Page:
Chickenbone Slim – Damn Good and Ready
12 Tracks – 48 minutes
Larry “Chickenbone Slim” Teves drops his fifth album and second for the Vizztone label. Like his previous album, Serve It to Me Hot, Kid Anderson produced the album at his Greaseland Studios. The band consists of Chickenbone Slim on guitar and vocals, Laura Chavez on guitar, Marty Dodson on drums, Justin Guevera on bass, and according to the liner notes “Kid Anderson on “everything else and then some”. Slim’s website references his backing band’s name as The Biscuits. It should be noted that Laura Chavez became the first woman to win the Best Instrumentalist – Guitar at the 2023 Blues Music Awards in Memphis.
The album consists of twelve original songs and leads off with “High Ballin’ Train”. Slim announces that “My Mama Used to call me her little bull in a china shop. Once I start rolling man I really don’t want to stop”. A you might expect with an opening line like that, you get a powerhouse rocker with a driving drum beat. Next up is the swinging “Let’s Go Lindy” which will take you back to a hop as he notes about his girl “When she hits the floor the girl never wants to stop” and will likely drive you to get up and jitterbug also. on ” Drink Me” he says “You can’t fight it. I’m What you need”. and has a great guitar run in the middle of the song.
“Rather Be Up” raises a positive note in a bouncy song that says “I’d rather fly up off the ground, see the light shining all around. I’d rather be up than down.” The title song is another all-out rocker as he declares “I’m “Damn Good and Ready” to be loving you”. “Deepest Blue” is a country-styled waltz and remembrance of a lost love that he met a dance when he “might have been all of sweet 16”.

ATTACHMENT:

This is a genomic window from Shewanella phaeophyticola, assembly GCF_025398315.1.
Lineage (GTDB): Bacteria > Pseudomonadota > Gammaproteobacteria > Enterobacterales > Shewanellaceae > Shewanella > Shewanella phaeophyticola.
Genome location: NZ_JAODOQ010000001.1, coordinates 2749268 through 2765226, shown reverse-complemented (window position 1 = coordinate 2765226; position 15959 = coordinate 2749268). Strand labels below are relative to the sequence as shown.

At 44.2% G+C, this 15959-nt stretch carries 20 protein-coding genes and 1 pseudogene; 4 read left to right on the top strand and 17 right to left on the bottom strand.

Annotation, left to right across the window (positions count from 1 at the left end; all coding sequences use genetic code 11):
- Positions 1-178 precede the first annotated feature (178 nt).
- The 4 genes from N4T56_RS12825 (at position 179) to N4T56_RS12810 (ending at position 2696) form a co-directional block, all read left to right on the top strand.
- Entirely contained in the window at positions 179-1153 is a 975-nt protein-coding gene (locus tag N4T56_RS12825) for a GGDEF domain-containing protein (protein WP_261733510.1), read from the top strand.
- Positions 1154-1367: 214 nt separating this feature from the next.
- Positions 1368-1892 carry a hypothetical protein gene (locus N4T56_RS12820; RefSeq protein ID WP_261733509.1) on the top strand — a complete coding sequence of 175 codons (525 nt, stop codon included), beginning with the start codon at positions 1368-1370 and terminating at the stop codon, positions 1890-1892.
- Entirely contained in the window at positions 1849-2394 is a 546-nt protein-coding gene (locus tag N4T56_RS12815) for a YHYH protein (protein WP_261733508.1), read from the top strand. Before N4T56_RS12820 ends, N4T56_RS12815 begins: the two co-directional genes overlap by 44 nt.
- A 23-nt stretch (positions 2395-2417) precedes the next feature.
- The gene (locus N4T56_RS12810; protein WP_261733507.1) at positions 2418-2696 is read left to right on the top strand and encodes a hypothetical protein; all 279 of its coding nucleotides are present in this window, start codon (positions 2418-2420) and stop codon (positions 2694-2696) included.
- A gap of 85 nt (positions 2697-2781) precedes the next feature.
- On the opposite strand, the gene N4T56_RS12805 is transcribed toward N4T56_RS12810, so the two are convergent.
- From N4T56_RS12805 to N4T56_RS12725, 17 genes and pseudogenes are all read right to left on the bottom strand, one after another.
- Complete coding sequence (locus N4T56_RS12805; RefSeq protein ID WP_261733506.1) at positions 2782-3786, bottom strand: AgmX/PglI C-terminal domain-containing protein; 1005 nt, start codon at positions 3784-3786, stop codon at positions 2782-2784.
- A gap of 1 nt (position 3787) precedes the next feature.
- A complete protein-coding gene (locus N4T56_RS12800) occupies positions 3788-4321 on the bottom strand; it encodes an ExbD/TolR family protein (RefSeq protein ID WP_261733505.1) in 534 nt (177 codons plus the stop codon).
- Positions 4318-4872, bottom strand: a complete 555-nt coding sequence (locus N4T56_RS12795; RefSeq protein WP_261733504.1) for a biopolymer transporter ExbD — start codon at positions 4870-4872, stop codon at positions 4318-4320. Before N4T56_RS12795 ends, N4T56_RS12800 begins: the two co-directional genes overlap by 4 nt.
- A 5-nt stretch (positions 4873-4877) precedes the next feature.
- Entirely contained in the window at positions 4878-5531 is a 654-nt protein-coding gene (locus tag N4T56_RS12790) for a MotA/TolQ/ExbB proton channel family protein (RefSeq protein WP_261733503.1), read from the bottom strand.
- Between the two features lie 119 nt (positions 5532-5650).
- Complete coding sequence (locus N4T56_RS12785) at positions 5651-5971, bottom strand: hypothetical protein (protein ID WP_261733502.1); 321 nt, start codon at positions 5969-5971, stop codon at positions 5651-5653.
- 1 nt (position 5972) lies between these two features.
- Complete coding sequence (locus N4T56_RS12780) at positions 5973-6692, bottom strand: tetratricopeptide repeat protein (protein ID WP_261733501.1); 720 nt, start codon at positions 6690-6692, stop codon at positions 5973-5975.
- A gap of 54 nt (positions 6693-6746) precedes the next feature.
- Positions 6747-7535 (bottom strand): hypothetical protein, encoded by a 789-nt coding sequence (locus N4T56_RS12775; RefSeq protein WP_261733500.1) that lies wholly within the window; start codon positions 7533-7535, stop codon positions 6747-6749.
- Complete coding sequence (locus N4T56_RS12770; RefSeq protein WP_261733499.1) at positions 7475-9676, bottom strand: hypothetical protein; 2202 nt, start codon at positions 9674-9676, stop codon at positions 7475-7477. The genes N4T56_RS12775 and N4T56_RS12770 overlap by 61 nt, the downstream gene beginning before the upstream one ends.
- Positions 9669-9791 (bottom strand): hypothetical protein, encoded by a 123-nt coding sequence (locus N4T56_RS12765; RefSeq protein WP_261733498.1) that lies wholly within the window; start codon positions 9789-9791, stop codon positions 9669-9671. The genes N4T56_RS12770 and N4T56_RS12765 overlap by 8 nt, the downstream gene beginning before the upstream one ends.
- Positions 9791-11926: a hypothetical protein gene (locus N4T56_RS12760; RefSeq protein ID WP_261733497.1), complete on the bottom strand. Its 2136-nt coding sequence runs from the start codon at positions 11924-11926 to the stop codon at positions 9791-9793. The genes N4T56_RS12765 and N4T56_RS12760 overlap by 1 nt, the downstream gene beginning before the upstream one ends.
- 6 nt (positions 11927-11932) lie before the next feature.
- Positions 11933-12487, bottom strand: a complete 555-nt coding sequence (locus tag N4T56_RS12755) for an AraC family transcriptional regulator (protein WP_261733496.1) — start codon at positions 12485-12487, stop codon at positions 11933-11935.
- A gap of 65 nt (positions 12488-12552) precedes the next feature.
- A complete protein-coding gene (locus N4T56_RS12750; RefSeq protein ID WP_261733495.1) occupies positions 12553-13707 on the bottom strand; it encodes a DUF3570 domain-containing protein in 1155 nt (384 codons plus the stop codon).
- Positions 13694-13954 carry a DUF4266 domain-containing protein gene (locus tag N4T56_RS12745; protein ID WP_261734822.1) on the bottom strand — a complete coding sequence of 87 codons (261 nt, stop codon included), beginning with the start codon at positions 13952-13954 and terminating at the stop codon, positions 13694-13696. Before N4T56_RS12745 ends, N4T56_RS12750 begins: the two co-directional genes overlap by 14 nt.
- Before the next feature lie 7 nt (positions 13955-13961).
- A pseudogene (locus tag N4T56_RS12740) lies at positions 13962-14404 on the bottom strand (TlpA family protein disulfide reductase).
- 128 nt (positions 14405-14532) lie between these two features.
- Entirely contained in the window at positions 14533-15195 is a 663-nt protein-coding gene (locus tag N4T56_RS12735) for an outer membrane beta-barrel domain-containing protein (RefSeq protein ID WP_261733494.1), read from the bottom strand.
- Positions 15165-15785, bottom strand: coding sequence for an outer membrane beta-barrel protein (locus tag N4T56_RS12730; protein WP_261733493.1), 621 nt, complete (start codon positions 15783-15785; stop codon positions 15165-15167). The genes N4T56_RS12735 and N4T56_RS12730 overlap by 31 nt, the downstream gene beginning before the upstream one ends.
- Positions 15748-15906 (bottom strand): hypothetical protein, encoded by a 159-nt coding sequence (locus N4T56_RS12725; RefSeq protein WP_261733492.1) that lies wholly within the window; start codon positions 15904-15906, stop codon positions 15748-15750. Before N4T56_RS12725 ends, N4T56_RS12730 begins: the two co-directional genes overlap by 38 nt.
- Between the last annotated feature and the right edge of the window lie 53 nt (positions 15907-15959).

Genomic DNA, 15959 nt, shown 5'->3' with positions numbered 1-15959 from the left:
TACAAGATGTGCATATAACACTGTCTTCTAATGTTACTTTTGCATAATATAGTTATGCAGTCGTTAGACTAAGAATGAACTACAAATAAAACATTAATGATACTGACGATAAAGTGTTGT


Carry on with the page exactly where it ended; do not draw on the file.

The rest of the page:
Eric Spaulding guests on sax in a fall back to rock ‘n’ roll song that declares that his woman has a “Rock & Roll Soul” and “When she hears the music she’s drawn to the beat. Ain’t no way to stop her from moving her feet. On ” I’m Buying” he says “Now I’m flush, gonna treat all my friends”. “Hey, how about a round for the whole neighborhood”. Slim warns with some menace “Don’t put “Ice in My Whiskey”. ” I keep my enemies close, I’m loyal to my friends”.
On “Old Cat Man”, he defines the person as “you fly like an angel, you’re the devil when you land”. The song has another great solo run. “Ty Cobb’s Chiclets” offers a biography of baseball great Ty Cobb. After painting a picture of a mean individual “known throughout the league as an S.O.B. He sharpened his spikes with a metal file. he was hated and feared, and he never cracked a smile. His headstone was poured extra heavy. They buried him deep to make sure he stayed buried.” But Slim concludes that “He was the first player ever in the Hall of Fame”.
The album concludes with ” I don’t Want to Talk About It”. While you are never sure exactly what “it” is, he leaves no doubts that he wants nothing to do with “it”, not even “to watch a 12-part Hollywood Netflix TV version of it” and a driving guitar just gives emphasis to his dismissal of the whole issue.
This is a fun, rocking album with clever lyrics and enjoyable instrumental runs. But the album strikes me as more of an Amerciana or roots album than a blues album. A few songs may pass as blues rock. This is not a criticism, but just a clarification of the style of music presented to aid your expectations of the album.